In 1970, several interesting new summation formulas were obtained by using a generalized chain rule for fractional derivatives. The main object of this paper is to obtain a presumably new general formula. Many special cases involving special functions of mathematical physics such as the generalized hypergeometric functions, the Appell function, and the Lauricella functions of several variables are given.

1. Introduction

The fractional derivative of arbitrary order , , is an extension of the familiar th derivative of the function with respect to to nonintegral values of and is denoted by . The aim of this concept is to generalize classical results of the th order derivative to fractional order. Most of the properties of the classical calculus have been expanded to fractional calculus, for instance, the composition rule [1], the Leibniz rule [2, 3], the chain rule [4], and Taylor’s and Laurent’s series [57]. Fractional calculus also provides tools that make it easier to deal with special functions of mathematical physics [8].

The most familiar representation for fractional derivative of order of is the Riemann-Liouville integral [9]; that is, which is valid for and where the integration is done along a straight line from to in the -plane. By integrating by part times, we obtain This allows modifying the restriction to [10].

In 1970, Osler [2] introduced a more general definition of the fractional derivative of a function with respect to another function based on Cauchy’s integral formula.

Definition 1. Let be analytic in the simply connected region . Let be regular and univalent on and let be an interior or boundary point of . Assume also that for any simple closed contour in through . Then if is not a negative integer and is in , the fractional derivative of order of with respect to is defined by For nonintegral , the integrand has a branch line which begins at and passes through . The notation on this integral implies that the contour of integration starts at , encloses once in the positive sense, and returns to without cutting the branch line.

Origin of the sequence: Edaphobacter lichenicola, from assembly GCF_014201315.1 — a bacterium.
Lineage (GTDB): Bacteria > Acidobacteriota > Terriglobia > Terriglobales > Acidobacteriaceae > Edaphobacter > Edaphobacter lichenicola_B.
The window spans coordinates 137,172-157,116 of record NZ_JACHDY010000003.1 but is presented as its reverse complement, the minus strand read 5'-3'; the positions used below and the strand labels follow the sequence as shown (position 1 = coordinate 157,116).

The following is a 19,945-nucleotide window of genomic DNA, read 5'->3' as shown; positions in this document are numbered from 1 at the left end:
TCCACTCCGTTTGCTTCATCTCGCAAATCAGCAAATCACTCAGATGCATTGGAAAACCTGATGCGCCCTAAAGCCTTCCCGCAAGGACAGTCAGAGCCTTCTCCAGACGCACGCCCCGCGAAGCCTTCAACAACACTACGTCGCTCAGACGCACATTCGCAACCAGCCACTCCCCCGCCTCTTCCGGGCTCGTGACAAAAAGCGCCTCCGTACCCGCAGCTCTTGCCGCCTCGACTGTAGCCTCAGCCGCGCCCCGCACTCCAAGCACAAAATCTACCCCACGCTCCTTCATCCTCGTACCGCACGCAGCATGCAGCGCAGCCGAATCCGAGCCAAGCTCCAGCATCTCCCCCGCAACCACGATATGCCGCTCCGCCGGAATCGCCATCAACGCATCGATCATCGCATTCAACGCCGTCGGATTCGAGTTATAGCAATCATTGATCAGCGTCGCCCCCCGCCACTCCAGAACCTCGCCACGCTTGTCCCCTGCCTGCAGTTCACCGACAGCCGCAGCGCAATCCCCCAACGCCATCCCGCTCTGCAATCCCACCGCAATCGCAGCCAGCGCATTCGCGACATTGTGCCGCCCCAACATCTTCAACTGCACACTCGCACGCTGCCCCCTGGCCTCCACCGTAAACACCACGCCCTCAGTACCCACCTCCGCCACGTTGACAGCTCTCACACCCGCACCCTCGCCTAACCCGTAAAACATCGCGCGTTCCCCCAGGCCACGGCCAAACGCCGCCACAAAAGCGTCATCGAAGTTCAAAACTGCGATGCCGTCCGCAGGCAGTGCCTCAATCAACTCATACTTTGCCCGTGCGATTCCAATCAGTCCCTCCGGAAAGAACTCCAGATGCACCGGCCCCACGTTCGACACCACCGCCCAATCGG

With the use of that representation based on the Cauchy integral formula for the fractional derivatives, Osler gave a generalization of the following result [11, page 19] involving the derivative of order of the composite function : where In particular, he found the following formula [4]: where the notation means the fractional derivative of order of with respect to . Osler proved the generalized chain rule by applying the generalized Leibniz rule [2] for fractional derivatives to an important fundamental relation involving fractional derivatives discovered also by Osler [4, page 290, Theorem 2]. The fundamental relation which is the central point of this paper is given by the next theorem.

Theorem 2. Let and be defined and analytic on the simply connected region and let the origin be an interior or boundary point of . Suppose also that and are regular univalent functions on and that . Let vanish over simple closed contour in through the origin. Then the following relation holds true:

This fundamental relation is very useful to obtain very easily known and new summation formulas involving special functions of mathematical physics. For example, set , , and in (7). One sees easily that . Thus, one has The left-hand side is evaluated by using the well-known formula [12, page 83, Equation ] after replacing by . Expanding in power series, using (9), and replacing by after operation, one obtains Kummer’s summation formula where denotes the Gauss hypergeometric function [13] and holds for the Pochhammer symbol defined, in terms of the Gamma function, by

In this paper, we present several new summation formulas involving special functions of mathematical physics obtained by using the fundamental relation (7). In Section 2, we introduce the Pochhammer based representation for fractional derivatives and we recall a well-poised fractional calculus operator given by Tremblay [14]. This well-poised operator will be used, throughout this paper, in order to ease the computations of fractional derivatives. Finally, Section 3 is devoted to the presentation of the main results. Many presumably new summation formulas are also given as special cases.

2. Pochhammer Contour Integral Representation for Fractional Derivative and the Well-Poised Fractional Calculus Operator

The less restrictive representation of fractional derivative according to parameters is Pochhammer’s contour definition introduced in [14, 15].